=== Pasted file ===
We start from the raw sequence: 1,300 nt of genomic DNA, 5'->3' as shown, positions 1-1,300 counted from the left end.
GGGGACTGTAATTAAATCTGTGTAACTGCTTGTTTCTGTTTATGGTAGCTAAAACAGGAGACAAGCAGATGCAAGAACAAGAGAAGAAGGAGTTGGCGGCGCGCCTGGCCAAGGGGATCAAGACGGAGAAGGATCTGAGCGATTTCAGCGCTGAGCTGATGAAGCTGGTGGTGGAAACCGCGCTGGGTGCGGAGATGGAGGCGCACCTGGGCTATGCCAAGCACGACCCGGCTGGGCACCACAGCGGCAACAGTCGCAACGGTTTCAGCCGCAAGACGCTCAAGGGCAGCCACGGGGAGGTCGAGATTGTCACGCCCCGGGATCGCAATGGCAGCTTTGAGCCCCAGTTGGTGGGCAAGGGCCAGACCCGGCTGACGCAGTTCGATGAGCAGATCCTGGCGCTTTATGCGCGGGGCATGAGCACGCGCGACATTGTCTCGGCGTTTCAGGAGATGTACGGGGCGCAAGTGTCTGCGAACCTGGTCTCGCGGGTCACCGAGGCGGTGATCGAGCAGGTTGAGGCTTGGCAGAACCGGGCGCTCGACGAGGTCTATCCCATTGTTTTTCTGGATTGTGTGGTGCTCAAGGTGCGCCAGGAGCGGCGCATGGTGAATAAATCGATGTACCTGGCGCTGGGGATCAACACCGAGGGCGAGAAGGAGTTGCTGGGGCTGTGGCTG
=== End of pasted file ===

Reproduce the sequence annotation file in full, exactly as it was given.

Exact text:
We start from the raw sequence: 1,300 nt of genomic DNA, 5'->3' as shown, positions 1-1,300 counted from the left end.
GGGGACTGTAATTAAATCTGTGTAACTGCTTGTTTCTGTTTATGGTAGCTAAAACAGGAGACAAGCAGATGCAAGAACAAGAGAAGAAGGAGTTGGCGGCGCGCCTGGCCAAGGGGATCAAGACGGAGAAGGATCTGAGCGATTTCAGCGCTGAGCTGATGAAGCTGGTGGTGGAAACCGCGCTGGGTGCGGAGATGGAGGCGCACCTGGGCTATGCCAAGCACGACCCGGCTGGGCACCACAGCGGCAACAGTCGCAACGGTTTCAGCCGCAAGACGCTCAAGGGCAGCCACGGGGAGGTCGAGATTGTCACGCCCCGGGATCGCAATGGCAGCTTTGAGCCCCAGTTGGTGGGCAAGGGCCAGACCCGGCTGACGCAGTTCGATGAGCAGATCCTGGCGCTTTATGCGCGGGGCATGAGCACGCGCGACATTGTCTCGGCGTTTCAGGAGATGTACGGGGCGCAAGTGTCTGCGAACCTGGTCTCGCGGGTCACCGAGGCGGTGATCGAGCAGGTTGAGGCTTGGCAGAACCGGGCGCTCGACGAGGTCTATCCCATTGTTTTTCTGGATTGTGTGGTGCTCAAGGTGCGCCAGGAGCGGCGCATGGTGAATAAATCGATGTACCTGGCGCTGGGGATCAACACCGAGGGCGAGAAGGAGTTGCTGGGGCTGTGGCTG